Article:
Your First Rosary

Exactly one hour later, to the exact second that you slid into sleep, your father comes up to check on the kids, and he sees you with the rosary tangled in your fingers, and he silently goes downstairs and gets your mother, whose hands are soapy as she turns toward him questioningly from the sink, but she knows him, and she rinses her hands and dries them on that old blue towel, and she comes upstairs too, and they stand over your bed for a few minutes, in the moonlight. Neither of them says a word, but they never forget those few moments, and even now sometimes, for no reason at all, all these years later, one of them remembers, and says something quietly to the other, and they both smile and feel a pang of joy and glory and sorrow. As it was in the beginning is now, and ever shall be, world without end, amen.

—From the book Eight Whopping Lies and Other Stories of Bruised Grace

Black and Catholic

“What does it mean to be black and Catholic? It means that I come to my church fully functioning. I bring myself, my black self, all that I am, all that I have, all that I hope to become. I bring my whole history, my traditions, my experience, my culture, my African-American song and dance and gesture and movement and teaching and preaching and healing and responsibility as gift to the Church.”

—Sr. Thea Bowman, as quoted in the book The Franciscan Saints

Because It's Hard

I was in a monastery the other day and got to talking to a monk who, when I asked him why he was a monk, why he volunteered for a job liable to loneliness, a commitment to an idea no one can ever prove or document, a task that entails years of labor in the belief that somehow washing dishes and cutting grass and listening to pain and chanting in chapel matters in the long scheme of things, said, because it’s hard.

—from the book Eight Whopping Lies and Other Stories of Bruised Grace

Finding God in His Creation

While both Clare and Francis left the world to pursue God insofar as they abandoned their status, wealth and security, never did they renounce the world for the sake of God. Rather, they realized that the created world was the world embraced by God; thus God could not be found apart from the world. The world, not the monastery, was the true cloister.

—from the book Clare of Assisi: A Heart Full of Love

Joy at the Heart of the Franciscan Alleluia

I believe the joy that is at the heart of the Franciscan alleluia proceeds from this inner realization, which descends upon us at ever deeper levels as we walk our faith journey. This deepening is the only real goal of Christian contemplation, and is the heart of the Perennial Tradition of wisdom. This is how Francis and Clare, and all contemplatives, “know” things: “The soul itself is an image of God, to which God is so present that the soul can actually grasp God, and ‘is capable of possessing God and of being a partaker in God” (Saint Bonaventure). With that we can move forward. In fact, we can move far and wide and confidently forward.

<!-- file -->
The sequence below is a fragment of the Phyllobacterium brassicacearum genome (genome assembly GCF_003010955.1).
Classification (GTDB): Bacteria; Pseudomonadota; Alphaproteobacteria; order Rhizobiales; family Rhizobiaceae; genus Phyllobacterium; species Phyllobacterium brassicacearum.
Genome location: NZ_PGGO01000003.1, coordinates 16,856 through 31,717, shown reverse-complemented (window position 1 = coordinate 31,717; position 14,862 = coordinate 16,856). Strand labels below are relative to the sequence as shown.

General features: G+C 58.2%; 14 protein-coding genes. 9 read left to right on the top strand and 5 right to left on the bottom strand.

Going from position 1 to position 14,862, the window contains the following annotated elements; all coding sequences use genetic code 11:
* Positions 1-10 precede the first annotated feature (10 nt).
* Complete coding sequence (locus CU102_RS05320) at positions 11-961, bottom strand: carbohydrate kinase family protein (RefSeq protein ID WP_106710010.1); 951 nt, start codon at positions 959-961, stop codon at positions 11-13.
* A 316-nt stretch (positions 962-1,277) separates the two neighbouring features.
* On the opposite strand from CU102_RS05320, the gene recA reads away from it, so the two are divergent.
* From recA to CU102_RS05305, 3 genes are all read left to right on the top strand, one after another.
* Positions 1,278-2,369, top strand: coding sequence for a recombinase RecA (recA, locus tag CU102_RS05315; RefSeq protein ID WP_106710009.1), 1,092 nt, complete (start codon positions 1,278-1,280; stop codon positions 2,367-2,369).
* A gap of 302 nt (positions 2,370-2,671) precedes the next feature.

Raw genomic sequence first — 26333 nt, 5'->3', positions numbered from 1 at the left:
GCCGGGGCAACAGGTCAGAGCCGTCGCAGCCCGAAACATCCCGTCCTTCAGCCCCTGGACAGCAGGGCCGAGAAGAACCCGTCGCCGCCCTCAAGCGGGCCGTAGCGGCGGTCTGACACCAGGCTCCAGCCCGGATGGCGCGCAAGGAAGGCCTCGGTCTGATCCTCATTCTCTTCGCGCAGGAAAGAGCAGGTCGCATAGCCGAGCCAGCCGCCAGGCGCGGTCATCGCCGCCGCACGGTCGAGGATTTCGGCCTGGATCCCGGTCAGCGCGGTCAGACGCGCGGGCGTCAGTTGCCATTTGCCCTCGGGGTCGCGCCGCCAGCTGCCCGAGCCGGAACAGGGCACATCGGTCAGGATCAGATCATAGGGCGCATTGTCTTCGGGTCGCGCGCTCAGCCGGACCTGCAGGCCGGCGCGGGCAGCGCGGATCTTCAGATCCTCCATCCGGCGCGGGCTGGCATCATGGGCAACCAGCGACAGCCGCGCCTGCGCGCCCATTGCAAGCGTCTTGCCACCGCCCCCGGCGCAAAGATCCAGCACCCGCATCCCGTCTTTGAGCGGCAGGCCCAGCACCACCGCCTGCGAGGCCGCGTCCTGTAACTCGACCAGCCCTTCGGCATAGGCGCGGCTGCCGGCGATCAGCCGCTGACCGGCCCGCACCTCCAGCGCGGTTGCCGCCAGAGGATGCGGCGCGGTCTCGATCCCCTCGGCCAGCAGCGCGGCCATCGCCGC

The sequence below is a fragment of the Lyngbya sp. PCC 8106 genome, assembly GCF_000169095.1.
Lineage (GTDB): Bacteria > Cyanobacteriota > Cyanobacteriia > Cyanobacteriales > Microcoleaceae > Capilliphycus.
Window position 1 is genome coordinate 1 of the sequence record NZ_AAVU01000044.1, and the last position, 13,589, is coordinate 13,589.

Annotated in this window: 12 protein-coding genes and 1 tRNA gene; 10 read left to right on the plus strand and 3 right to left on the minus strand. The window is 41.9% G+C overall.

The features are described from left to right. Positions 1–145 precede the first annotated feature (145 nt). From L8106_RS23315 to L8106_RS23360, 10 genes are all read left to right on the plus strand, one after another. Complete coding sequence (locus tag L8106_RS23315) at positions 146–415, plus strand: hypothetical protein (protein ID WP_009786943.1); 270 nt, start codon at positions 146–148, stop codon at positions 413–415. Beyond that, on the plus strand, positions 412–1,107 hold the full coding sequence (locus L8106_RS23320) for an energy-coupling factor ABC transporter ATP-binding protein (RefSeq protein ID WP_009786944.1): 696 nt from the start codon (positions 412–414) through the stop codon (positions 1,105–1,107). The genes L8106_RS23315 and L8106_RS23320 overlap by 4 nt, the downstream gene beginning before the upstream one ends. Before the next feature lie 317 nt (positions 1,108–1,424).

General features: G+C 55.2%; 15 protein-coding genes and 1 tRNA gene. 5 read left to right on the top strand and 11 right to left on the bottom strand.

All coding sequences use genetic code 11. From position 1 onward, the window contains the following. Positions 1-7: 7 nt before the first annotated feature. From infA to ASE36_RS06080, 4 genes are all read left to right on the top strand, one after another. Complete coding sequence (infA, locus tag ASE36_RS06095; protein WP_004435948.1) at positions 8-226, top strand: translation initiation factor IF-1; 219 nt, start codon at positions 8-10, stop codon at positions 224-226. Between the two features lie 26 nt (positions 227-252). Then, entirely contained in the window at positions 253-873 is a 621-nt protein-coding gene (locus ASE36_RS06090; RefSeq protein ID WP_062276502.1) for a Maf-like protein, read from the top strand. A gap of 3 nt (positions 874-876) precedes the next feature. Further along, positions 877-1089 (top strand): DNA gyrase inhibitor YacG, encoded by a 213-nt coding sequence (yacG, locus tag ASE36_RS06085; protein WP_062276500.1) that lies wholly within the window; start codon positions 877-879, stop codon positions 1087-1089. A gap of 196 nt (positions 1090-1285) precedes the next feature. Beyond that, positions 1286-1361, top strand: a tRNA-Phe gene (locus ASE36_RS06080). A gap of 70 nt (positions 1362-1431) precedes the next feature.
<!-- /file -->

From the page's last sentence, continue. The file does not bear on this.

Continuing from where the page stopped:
–from the book Eager to Love: The Alternative Way of Francis of Assisi

A Pilgrim Prays by Walking

That is very simply what a pilgrim does: walk. And it is the way the pilgrim prays, with his or her feet. And the feet walk through dark clouds to illumination to the light that is holy action. Through dark, cloud-filled days to a hint of subtle lightening to the sun breaking through, the feet taking us where we least thought we’d go, where before we had thought darkness dwelt, and finding there instead, in bright sunlight, the broken, the poor, the marginal, those made ugly or disfigured by abuse and oppression and woundedness. We are changed simply by walking, rain or shine, toward and back from whatever shrine we had thought contained our hope and longing. We walk back toward what was there all along that we could not see.

–from the book Enter Assisi: An Invitation to Franciscan Spirituality

The Hiding Place for God’s Spirit

Our outer world and its inner significance must come together for there to be any wholeness—and holiness. The result is both deep joy and a resounding sense of coherent beauty. What was personified in the body of Jesus was a manifestation of this one universal truth: Matter is, and has always been, the hiding place for Spirit, forever offering itself to be discovered anew.

Francis and Clare carried this mystery to its full and lovely conclusions. Or, more rightly, they were fully carried by it. They somehow knew that the beyond was not really beyond, but in the depths of here.

–from the book Eager to Love: The Alternative Way of Francis of Assisi

The Gospel Calls Us to Live Simply

When you agree to live simply, you can understand what Francis meant when he said, “A brother has not given up all things if he holds onto the purse of his own opinions.” Most of us find out that this purse is far more dangerous and disguised than a money purse, and we seldom let go of it.

–from the book Eager to Love: The Alternative Way of Francis of Assisi

The Wall within Our Own Hearts

Always, it seems, there is the “enemy” beyond the walls, which may be of our own making, who wants to sneak in and take over our city, appropriating as his or her own the property and goods and people within. And those of us within know and fear this threat to our lives and, in turn, wall ourselves in for protection, even though the “enemy” may already be inside our walls, may in fact reside within our own walled-in hearts.

–from the book Enter Assisi: An Invitation to Franciscan Spirituality

Meeting God in the Upper Room